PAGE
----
Location: Albuquerque, NM
706 posts, read 517,832 times
Reputation: 407
Quote:
Originally Posted by Desert_SW_77 View Post
You don't know New England very well. Let's leave it at that.
Not at all! Only assuming that it couldn't be warmer than NM, and I think even NM gets too cold for me.
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Old 11-01-2015, 05:21 PM
 
Location: Jacksonville, FL
11,149 posts, read 14,192,513 times
Reputation: 7086
What a ridiculous thread. New Englanders do not care if someone from another region moved to New England. When I was growing up in a small town, we had known some people who relocated from the Midwest and we became best friends with their family, permanently. Why would we care?

There isn't anywhere in New England that is unwelcoming to outsiders or newcomers, period. Also, the whole idea that New Englanders are reserved really isn't that much different than the rest of the country. These differences are very subtle, to be honest. I've traveled to 47 states and am now living in Ohio, as a Connecticut native. People are more or less the same, with minor differences. The people and culture here in Columbus, OH is 80-90% the same as it is in central CT.
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Old 11-29-2015, 12:43 PM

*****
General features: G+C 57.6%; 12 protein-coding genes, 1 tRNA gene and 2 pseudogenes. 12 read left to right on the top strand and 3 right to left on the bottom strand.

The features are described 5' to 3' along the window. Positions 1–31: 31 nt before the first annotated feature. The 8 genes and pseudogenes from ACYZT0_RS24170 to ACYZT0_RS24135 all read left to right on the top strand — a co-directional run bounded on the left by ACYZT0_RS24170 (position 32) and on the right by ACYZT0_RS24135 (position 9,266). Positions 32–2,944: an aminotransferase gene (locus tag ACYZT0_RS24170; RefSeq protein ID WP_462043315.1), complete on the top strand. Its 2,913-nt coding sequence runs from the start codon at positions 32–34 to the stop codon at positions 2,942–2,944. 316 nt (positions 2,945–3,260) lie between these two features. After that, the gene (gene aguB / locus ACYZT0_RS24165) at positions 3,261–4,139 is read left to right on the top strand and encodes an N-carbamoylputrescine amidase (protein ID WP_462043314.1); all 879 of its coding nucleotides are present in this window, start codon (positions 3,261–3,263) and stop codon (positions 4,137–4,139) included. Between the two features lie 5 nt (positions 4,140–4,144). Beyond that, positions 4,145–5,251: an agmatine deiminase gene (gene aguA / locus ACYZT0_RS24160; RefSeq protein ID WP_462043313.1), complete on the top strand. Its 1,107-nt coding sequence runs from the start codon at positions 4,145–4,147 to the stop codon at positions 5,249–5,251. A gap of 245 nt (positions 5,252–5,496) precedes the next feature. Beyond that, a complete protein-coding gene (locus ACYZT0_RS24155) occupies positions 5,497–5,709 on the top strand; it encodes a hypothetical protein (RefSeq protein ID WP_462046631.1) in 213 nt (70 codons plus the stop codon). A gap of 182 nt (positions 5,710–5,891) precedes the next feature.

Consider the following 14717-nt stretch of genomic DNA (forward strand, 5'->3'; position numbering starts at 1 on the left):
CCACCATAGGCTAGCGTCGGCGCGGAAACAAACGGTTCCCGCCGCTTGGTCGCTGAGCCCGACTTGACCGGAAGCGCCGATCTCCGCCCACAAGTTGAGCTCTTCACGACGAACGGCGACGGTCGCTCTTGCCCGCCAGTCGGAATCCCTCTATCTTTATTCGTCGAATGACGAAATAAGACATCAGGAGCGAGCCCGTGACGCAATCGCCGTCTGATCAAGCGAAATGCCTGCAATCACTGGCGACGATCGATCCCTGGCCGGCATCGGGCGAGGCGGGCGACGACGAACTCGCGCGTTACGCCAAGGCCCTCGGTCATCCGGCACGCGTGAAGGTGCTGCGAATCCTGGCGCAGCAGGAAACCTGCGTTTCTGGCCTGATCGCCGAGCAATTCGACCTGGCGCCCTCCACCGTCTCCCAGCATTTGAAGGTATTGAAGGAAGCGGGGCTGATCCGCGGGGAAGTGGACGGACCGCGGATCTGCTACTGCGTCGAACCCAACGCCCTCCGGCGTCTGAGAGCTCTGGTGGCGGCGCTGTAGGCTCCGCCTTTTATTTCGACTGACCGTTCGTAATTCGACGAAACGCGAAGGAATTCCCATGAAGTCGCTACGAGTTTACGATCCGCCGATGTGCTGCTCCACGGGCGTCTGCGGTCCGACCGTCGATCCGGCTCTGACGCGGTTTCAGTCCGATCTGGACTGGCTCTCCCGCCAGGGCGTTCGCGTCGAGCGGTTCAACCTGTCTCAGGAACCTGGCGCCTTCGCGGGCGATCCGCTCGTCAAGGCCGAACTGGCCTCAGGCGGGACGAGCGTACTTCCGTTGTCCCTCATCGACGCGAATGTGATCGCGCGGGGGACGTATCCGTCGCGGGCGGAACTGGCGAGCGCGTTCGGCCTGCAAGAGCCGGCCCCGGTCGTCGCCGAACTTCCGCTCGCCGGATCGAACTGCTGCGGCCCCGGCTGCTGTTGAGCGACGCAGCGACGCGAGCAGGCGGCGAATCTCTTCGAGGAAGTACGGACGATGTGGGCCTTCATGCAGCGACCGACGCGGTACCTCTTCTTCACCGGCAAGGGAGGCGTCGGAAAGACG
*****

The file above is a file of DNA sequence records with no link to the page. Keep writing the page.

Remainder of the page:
24 posts, read 21,540 times
Reputation: 24
Grew up on the Cape, now living in small town, RI (after spending most of my professional life in Wash DC, and now looking at relocating back down to the mid-atlantic or somewhere else). Been living here 2 years and haven't made a friend yet. Some of that is my fault, to be sure, but the other part is that no one has expressed an interest. I would say on balance though, to be fair, it's more my fault than anyone else's. Part of it though, is that there is little activities here for me to meet people, if I don't own a boat or am otherwise doing water activities. This state is similar to my experience growing up on the Cape. Very focused on water recreation or golf and very provincial. People here and there don't often look at things going on outside their region in any substantial way. Naturally there are many exceptions, but as a general rule, as I say, very provincial. University towns, I suspect, are a bit different.

Last edited by bowie101; 11-29-2015 at 12:52 PM..
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Old 11-29-2015, 12:51 PM
 
24 posts, read 21,540 times
Reputation: 24
Also, as a general rule, while RI'ers know a lot about MA (Boston, etc), those from MA know next to nothing about RI, because they have found little to no reason to visit. Everything is Boston-centric if they are looking for city fun. Growing up, I can tell you that Prov wasn't even a consideration for me or for those around me. Why go to Prov? What is there? What is there that isn't in Boston? RI beaches? We live on the Cape! What could be better than these beaches 1.5 miles away?! We never looked outside MA, except for skiing. So yes, MA is very MA-centric. While living here in RI and working in CT, my co-workers couldn't imagine me living in RI and my neighbors in RI couldn't imagine me working in CT.